Celebrating end-of-term by going for a walk though Dairy Farm Nature Park followed by pizzas at Dr. P's place.
By Hua Qian Hui
In view of the news that no levy will be placed on plastic bags in Singapore , there is a greater need for citizens to adopt a greener lifestyle. But why?
Plastics not only require a massive amount of non-renewable resources  to produce, its inadvertent disposal upon a single-use and the consequences that follow are also giving conservationists a huge headache. In 2016 alone, the amount of plastic disposed in Singapore reached 147kg per person  and in 2017, 2640 plastic bags are thrown away every 3 seconds , yet our plastic recycling rate remained at 7% since 2003 .
Such unnecessary and unsustainable use of plastics has already impacted us in many ways negatively. Firstly, plastics are one of the most common types of rubbish polluting our shores  where trash of hundreds of kilograms  can easily be picked up. Secondly, plastics are injuring and killing marine life [7,8] including whales, birds and turtles through, for example, entanglement, ingestion and smothering . In fact, plastics have already found its way into our bodies [10,11] from our seafood consumption that comes with adverse health effects like reproductive abnormalities .
As Singapore deals with waste via incineration, every kind of wastage is contributing to the huge amounts of climate-relevant emissions  and toxic ash spewed from our plants. This is partly why a switch to biodegradable plastics  does not solve the problem at its root, and usage reduction is always encouraged. At the current usage rate of 3 billion plastic bags per year locally (using 37 million kg of crude oil and 12 million kg of natural gas) , a collective effort in bringing your own reusable items would make a significant difference.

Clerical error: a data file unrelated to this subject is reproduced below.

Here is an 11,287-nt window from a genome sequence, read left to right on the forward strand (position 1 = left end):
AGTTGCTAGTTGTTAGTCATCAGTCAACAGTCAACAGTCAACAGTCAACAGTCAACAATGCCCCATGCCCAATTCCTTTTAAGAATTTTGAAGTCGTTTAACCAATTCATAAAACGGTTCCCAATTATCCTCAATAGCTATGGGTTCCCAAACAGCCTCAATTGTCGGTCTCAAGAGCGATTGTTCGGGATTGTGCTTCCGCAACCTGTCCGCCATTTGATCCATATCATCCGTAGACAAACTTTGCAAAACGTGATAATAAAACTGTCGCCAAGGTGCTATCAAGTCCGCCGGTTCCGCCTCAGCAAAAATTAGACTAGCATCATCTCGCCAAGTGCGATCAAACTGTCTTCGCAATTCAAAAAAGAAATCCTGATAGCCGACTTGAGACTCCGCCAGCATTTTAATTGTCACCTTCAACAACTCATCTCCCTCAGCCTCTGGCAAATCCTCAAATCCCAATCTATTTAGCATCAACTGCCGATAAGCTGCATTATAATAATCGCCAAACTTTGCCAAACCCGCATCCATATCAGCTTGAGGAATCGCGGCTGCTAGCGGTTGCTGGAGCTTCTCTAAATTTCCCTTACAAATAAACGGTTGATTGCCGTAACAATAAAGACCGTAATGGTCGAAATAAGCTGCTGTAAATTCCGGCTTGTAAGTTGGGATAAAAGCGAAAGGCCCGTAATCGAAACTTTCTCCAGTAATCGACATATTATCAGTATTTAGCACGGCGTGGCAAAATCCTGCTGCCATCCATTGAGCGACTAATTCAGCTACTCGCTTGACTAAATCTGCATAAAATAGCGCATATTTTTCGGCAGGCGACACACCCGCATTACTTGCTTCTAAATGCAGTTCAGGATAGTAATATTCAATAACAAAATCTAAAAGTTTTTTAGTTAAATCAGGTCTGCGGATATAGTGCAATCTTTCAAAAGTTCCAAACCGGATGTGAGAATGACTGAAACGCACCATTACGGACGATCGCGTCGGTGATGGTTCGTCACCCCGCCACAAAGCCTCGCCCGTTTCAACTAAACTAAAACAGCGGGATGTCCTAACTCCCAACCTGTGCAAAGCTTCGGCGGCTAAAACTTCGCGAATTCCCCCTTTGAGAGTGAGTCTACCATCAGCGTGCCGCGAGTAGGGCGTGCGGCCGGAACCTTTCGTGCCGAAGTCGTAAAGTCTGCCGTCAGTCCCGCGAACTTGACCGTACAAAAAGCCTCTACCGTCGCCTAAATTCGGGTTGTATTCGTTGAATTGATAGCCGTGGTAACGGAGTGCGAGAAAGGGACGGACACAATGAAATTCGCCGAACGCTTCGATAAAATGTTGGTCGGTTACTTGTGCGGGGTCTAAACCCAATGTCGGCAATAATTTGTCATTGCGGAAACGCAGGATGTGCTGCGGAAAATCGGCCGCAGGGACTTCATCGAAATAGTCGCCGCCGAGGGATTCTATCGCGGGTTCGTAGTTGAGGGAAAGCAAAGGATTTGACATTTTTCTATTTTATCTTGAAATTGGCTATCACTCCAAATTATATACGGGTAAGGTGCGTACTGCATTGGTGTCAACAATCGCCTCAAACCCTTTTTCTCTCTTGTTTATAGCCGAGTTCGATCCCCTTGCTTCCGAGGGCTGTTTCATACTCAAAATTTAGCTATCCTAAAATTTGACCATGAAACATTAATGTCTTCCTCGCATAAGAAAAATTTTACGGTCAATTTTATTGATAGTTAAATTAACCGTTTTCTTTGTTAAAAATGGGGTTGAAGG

While usage varies amongst individuals, each reusable bag can replace 125 single-use plastic bags  in a year. Besides, opting for eco-friendly items to replace disposables has become increasingly accessible with the rise of more eco-vendors online. The following list of reusable items would make an ideal first step in commencing your plastic-free journey.
Change is happening but slowly. According to a review on international policies in tackling single-use plastics , plastic bags are banned and/or taxed in many countries like France, Morocco, India and South Africa. Locally, eco-warriors like Ms Shihui Khee would always bring along reusable items to bag her purchases in a bid to reduce wastage that could contribute to global warming . She would also not patronize stalls that insist on using disposable packaging, thereby creating awareness that such eco-conscious consumers exist and, hopefully, increasing. Importantly, although alternatives can be limited by industrial packaging, any Tom, Dick or Harry can adopt a more eco-friendly lifestyle by starting small, such as bringing your own reusable straw and food pouch to cut down on unnecessary plastics.
Small steps do make a difference.
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